MOST of the debris has been removed from the streets of Niddrie after riotous scenes broke out in the neighbourhood on Bonfire Night, though some spent rockets and bumper boxes of fireworks remain.

Locals who spoke to The National seemed unsurprised if saddened by the carnage which visited the deprived Edinburgh neighbourhood at the weekend and blamed a lack of organised activities and a pre-existing confrontational relationship with the police for the disorder.

A woman who worked locally and did not wish to be named said there was little on offer for many of Niddrie’s teenagers to tempt them away from throwing fireworks, riding on dirt bikes and setting fire to bins.

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There were reports of teenagers setting off rockets while racing down the neighbourhood’s main drag.

The local worker pointed to alternatives, such as an initiative launched by the Goodtrees Neighbourhood Centre, in nearby Moredun, which took a group of 59 local youths to Alton Towers.

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In a Facebook post, the centre said it took the trip “to offer young people an alternative, and ensure that others weren’t caught up in the dispersal zones in our local area”.

It is understood there was no dispersal zone – where police are given exceptional powers to disperse groups in the name of public order – in Niddrie over the weekend, but Edinburgh police were forced to issue social media warnings to avoid the area on Bonfire Night as they cracked down on disorder.

One police officer was injured in the chaos and a Farm Foods nearby had its windows broken.

'There's nothing here for them'

One local father-of-six told this paper there was already a confrontational attitude towards police among many young people in Niddrie.

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He said: “We all got letters through the door, the police are going to be coming down hard on folk – that was before a firework was even set off.”

The man, who wished to remain anonymous, suggested the police had come into the area expecting trouble, leading to an escalation.

He added: “If you come into an area like this and you act like that, you’re going to get a retaliation.

“That’s been the cause of what happened. I’ve stayed up here for a long time and I know how you’re going to get a reaction if police come in heavy-handed.”

There is a “shocking” lack of things to do for local teenagers to do in the area for Bonfire Night, he claimed – adding that there had previously been an unofficial event, featuring a bonfire and fireworks, put on by residents which had been abandoned because police kept breaking it up.

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He added: “There’s nothing around here for them. There used to be one up at Niddrie Mains Road, where the old library used to be – so if you come in here and stop everything that they’re allowed to do, then they’re going to do stuff they’re not allowed to do. They’re going to have to do something. I think it’s quite shan myself.”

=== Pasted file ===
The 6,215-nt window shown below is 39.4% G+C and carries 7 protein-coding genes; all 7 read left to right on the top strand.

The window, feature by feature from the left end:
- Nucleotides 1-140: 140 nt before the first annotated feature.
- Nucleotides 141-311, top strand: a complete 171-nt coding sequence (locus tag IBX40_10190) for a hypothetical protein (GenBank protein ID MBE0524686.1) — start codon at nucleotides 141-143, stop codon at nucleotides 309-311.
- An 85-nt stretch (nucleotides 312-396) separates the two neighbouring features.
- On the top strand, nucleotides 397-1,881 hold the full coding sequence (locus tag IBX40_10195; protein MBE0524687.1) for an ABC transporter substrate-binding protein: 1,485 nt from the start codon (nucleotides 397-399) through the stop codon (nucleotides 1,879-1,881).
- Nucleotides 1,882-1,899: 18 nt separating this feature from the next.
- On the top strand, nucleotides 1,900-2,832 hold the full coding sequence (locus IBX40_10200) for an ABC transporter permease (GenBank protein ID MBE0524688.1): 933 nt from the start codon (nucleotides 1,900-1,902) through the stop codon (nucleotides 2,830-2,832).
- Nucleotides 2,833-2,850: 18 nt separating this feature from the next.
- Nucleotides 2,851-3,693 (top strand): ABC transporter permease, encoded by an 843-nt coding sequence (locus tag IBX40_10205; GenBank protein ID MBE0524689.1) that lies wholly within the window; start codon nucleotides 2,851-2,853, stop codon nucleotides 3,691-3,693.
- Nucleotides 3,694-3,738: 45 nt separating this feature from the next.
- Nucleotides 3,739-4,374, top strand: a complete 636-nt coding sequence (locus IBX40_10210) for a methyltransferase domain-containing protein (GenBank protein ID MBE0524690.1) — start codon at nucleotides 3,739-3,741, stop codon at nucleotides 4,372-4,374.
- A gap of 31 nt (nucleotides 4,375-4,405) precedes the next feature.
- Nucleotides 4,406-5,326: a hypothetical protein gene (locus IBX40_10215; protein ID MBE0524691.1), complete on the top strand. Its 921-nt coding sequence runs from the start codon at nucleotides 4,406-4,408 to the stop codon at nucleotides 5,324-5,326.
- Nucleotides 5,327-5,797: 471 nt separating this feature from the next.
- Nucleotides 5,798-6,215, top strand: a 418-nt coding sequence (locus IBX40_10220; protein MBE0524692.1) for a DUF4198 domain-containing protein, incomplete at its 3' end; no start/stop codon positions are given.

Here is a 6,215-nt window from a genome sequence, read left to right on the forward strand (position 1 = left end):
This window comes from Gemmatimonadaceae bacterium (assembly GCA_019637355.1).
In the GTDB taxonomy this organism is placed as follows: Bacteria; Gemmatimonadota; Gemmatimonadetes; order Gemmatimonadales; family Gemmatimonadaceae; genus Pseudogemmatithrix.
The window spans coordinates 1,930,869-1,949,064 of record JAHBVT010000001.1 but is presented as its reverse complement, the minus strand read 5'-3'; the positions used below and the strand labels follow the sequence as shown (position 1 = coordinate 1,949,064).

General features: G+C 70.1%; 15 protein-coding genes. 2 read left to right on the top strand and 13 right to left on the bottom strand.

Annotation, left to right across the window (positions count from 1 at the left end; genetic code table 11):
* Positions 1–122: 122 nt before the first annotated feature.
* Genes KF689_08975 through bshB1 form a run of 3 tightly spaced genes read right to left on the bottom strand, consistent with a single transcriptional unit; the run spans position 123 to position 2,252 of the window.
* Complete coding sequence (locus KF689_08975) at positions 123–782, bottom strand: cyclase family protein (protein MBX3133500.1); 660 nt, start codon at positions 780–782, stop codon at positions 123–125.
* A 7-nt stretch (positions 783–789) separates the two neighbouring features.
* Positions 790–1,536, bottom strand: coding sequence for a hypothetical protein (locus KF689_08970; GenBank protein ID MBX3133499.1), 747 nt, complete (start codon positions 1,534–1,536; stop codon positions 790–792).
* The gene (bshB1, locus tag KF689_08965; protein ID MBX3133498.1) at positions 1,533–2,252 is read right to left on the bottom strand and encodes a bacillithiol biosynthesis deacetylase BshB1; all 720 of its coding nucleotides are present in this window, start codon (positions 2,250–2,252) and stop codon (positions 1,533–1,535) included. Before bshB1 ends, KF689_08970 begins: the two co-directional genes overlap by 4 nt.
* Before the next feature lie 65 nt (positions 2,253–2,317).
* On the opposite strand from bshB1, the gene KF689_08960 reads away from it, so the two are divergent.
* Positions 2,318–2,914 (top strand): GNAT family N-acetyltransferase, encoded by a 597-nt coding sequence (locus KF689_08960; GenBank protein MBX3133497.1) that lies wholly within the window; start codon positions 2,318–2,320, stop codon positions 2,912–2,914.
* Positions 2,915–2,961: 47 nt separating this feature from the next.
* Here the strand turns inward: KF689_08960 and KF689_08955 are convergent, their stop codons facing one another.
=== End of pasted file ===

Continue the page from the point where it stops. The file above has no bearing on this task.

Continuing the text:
Teenagers 'angry and disenfranchised'

Kate Campbell, the SNP councillor for the area, said the current approach to policing the neighbourhood was not working.

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She told The National: “It’s been a really terrifying time for residents and the emergency services who have had to respond on the front line. We have to recognise that our approaches haven’t been working, and we need to look harder at what we can do to prevent this from happening again.

“We need to invest in youth work, and recognise the correlation between this kind of disorder and poverty. We need to do more to tackle poverty and inequality.

"Nothing excuses the horrendous disorder but I can understand why young people are angry when so many families are going without food.

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"It’s so sad that many young people are so disenfranchised from their community, and their own future, that they have behaved in a way that puts themselves, and others, at serious risk of harm.

“We need to develop a policy approach which is about recognising the causes of this behaviour, and tackling the cause. And we need to listen to young people to do that.”

Copy cats? 

One local mum said there were children and teenagers constantly riding dirt bikes around the area and said young people thought they could get away with it.

She added she believed her neighbours had been copying the actions of teenagers in the Kirkton area of Dundee on Halloween, the previous weekend.

There, police became targets for fireworks and rocks, with bins lined up as roadblocks by locals and then set alight in scenes the city’s council leader said looked like they had come from a war film.

But other residents seemed less concerned about the events of Saturday night.

Retiree Graham Anderson, 65, said fireworks in the area had gotten worse in the past two years, but said he was not worried about the growing levels of disorder.

He added: “I’ve lived about here for about 30 years.

“The fireworks have got worse. Niddrie’s always had a bad name for me, it’s always been alright.”

One woman working from the shed in her garden said simply: “Bairns will be bairns, as far as I’m concerned.”